1. The minimum size boundary is arbitrary and not precise. It is based upon observation and may vary depending upon whether technical aids, such as a hand lens or a microscope are used or not. One analyst used a 100 µm limit on the size of crystals as that was the minimum that could be point-counted accurately by optical means. Murphy, M. D.; Sparks, R. S. J.; Barclay, J.; Carroll, M. R. & Brewer, T. S. (2000). "Remobilization of andesite magma by intrusion of mafic magma at the Soufriere Hills Volcano, Montserrat, West Indies". Journal of Petrology. 41 (1): 2142. doi:10.1093/petrology/41.1.21.
  2. Smith, George I. (1964). Geology and Volcanic Petrology of the Lava Mountains, San Bernardino County, California. United States Geological Survey professional paper 457. Washington, D.C.: United States Geological Survey. p. 39. OCLC 3598916.
  3. Gill, Robin (2011). Igneous Rocks and Processes: A Practical Guide. Hoboken, New Jersey: Wiley. p. 34. ISBN 978-1-4443-3065-6.
  4. Some use a 1% boundary condition, Sen, Bibhas; Sabale, A. B. & Sukumaran, P. V. (2012). "Lava channel of Khedrai Dam, northeast of Nasik in western Deccan Volcanic province: Detailed morphology and evidences of channel reactivation". Journal of the Geological Society of India. 80 (3): 314–328. doi:10.1007/s12594-012-0150-8. and Ocean Drilling Program, Texas A & M University (1991). Proceedings of the Ocean Drilling Program. Part A, Initial report. 140. National Science Foundation (U.S.). p. 52., while others suggest a limit of 5%. Piccirillo, E. M. & Melford, A. J. (1988). The Mesozoic Flood Volcanism of the Paraná Basin: Petrogenetic and Geophysical Aspects. São Paulo, Brazil: Universidade de São Paulo, Instituto Astronômico e Geofísico. p. 49. ISBN 978-85-85047-04-7. and Moulton, B. J. A.; et al. (2008). Volcanology of the Felsic Volcanic Rocks of the Kidd-Munro assemblage in Prosser and Muro Townships and Premininary Correlations with the Kidd Creek Deposit, Abitibi Greenstone Belt, Ontario. Geological Survey of Canada, Current Research, No. 2008-18. Ottawa: Geological Survey of Canada. p. 19. ISBN 978-1-100-10649-6.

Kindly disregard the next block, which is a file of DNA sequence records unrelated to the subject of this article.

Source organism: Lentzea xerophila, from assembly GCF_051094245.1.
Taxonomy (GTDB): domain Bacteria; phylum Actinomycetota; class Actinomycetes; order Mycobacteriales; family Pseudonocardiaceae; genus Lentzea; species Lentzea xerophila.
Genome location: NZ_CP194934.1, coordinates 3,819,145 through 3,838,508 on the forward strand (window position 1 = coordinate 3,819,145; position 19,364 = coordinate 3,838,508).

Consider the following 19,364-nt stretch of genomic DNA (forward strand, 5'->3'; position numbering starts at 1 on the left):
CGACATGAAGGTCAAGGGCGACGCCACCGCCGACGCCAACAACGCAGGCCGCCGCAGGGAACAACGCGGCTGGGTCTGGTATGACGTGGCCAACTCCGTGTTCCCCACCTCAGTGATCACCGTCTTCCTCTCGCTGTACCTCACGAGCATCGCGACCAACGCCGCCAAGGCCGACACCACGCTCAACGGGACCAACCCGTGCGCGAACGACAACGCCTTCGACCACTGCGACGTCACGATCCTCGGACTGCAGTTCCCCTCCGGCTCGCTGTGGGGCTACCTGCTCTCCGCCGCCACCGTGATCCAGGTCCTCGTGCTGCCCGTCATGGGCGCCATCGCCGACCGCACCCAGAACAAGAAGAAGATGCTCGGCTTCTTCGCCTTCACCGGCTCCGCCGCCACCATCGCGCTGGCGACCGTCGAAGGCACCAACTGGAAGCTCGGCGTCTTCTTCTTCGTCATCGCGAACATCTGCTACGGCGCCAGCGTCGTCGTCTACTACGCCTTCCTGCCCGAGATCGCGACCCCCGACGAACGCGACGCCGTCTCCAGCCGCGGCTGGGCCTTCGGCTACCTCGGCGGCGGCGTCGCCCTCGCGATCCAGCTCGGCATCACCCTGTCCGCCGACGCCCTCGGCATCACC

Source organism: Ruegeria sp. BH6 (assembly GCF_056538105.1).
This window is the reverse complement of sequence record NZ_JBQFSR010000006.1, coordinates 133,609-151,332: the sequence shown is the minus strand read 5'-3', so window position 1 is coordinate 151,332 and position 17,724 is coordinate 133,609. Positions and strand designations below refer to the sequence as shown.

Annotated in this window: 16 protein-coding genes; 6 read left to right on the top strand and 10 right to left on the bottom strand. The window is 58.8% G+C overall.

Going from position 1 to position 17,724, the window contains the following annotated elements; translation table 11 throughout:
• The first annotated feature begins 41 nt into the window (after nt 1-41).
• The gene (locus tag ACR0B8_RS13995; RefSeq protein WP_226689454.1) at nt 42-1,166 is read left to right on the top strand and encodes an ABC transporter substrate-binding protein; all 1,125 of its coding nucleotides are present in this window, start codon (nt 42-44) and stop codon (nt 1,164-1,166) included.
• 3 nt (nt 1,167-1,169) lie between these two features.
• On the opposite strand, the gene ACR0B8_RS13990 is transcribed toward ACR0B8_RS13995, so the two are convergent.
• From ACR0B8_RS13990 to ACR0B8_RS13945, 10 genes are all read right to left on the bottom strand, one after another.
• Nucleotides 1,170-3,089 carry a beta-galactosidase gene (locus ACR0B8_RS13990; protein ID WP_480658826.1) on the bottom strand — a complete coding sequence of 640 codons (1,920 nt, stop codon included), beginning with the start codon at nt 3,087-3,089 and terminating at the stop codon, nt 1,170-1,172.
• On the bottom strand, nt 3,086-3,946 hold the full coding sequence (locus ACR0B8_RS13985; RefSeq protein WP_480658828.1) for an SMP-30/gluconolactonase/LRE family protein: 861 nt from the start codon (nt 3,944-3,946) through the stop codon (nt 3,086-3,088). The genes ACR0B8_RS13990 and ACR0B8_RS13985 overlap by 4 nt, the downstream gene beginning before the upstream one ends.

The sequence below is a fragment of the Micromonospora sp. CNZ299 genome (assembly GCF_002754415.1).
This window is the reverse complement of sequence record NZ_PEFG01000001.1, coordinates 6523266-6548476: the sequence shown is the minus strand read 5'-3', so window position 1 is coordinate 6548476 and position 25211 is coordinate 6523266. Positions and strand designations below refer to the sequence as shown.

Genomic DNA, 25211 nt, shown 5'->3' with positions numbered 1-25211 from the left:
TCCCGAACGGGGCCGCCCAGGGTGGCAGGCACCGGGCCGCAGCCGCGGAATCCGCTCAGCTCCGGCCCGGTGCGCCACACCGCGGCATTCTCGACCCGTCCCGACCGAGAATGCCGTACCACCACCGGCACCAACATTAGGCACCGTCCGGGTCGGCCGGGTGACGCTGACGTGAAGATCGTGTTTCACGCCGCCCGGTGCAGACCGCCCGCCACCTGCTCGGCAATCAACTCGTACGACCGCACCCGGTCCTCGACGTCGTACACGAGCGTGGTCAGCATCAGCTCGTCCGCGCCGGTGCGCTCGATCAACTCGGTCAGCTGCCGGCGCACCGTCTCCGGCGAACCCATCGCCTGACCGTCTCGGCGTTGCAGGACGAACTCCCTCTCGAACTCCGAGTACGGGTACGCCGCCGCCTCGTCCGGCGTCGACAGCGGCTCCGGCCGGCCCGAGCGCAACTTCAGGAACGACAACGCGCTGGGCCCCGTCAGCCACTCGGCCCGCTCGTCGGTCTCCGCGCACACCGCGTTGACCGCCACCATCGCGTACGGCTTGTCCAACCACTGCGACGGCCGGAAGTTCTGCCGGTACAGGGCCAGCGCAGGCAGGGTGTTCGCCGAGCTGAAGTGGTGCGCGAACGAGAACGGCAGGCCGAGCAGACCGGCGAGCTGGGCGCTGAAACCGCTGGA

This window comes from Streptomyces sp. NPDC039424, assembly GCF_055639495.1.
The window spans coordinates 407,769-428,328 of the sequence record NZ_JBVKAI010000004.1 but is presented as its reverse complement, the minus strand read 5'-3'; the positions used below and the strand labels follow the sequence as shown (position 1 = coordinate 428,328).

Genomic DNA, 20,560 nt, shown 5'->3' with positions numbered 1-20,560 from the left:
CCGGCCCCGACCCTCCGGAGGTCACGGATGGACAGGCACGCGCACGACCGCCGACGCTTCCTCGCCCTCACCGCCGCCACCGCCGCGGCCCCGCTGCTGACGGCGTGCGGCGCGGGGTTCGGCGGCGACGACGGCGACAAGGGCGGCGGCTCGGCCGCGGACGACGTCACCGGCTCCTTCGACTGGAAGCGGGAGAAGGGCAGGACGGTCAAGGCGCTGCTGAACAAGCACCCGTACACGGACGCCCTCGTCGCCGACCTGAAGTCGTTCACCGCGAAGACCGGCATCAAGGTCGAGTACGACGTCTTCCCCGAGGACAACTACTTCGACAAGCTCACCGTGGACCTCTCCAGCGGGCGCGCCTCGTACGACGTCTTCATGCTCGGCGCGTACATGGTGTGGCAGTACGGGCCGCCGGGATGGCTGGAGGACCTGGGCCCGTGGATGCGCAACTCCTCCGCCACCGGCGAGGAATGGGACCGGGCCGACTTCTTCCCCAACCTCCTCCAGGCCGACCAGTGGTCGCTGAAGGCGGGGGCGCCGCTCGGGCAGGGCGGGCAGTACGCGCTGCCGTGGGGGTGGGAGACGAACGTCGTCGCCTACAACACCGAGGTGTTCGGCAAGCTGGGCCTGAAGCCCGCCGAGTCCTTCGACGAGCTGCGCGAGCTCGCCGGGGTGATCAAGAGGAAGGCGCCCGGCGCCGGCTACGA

5. Gill, Robin (2011). Igneous Rocks and Processes: A Practical Guide. Hoboken, New Jersey: Wiley. p. 21. ISBN 978-1-4443-3065-6.
  6. Byerly, Gary R. & Wright, Thomas L. (1978). "Origin of major element chemical trends in DSDP Leg 37 basalts, Mid-Atlantic Ridge". Journal of Volcanology and Geothermal Research. 3 (3): 229–279. doi:10.1016/0377-0273(78)90038-0.
  7. Gangopadhyay, A. M. I. T. A. V. A.; Sen, Gautam and Keshav, Shantanu (2003). "Experimental Crystallization of Deccan Basalts at Low Pressure: Effect of Contamination on Phase Equilibrium" (PDF). Indian Journal of Geology. 75 (1/4): 54.
  8. Shido, Fumiko; Miyashiro, Akiho & Ewing Maurice (1971). "Crystallization of Abyssal Tholeiites". Contributions to Mineralogy and Petrology. 31 (4): 251266. doi:10.1007/BF00371148.
  9. Shibata, Tsugio (1976). "Phenocryst-bulk rock composition relations of abyssal tholeiites and their petrogenetic significance". Geochimica et Cosmochimica Acta. 40 (11): 14071417. doi:10.1016/0016-7037(76)90131-9.
  10. Bryan, W. B. (1983). "Systematics of modal phenocryst assemblages in submarine basalts: petrologic implications". Contributions to Mineralogy and Petrology. 83 (1/2): 6274. doi:10.1007/BF00373080.
  11. Williams, Howel; Turner, Francis J. & Gilbert, Charles M. (1954). Petrography: An introduction to the study of rocks in thin sections. San Francisco: W. H. Freeman. p. 102103. ISBN 978-0-7167-0206-1.
  12. Cox, S. F. & Etheridge, M. A. (1983). "Crack-seal fibre growth mechanisms and their significance in the development of oriented layer silicate microstructures". Tectonophysics. 92 (1): 147170. doi:10.1016/0040-1951(83)90088-4.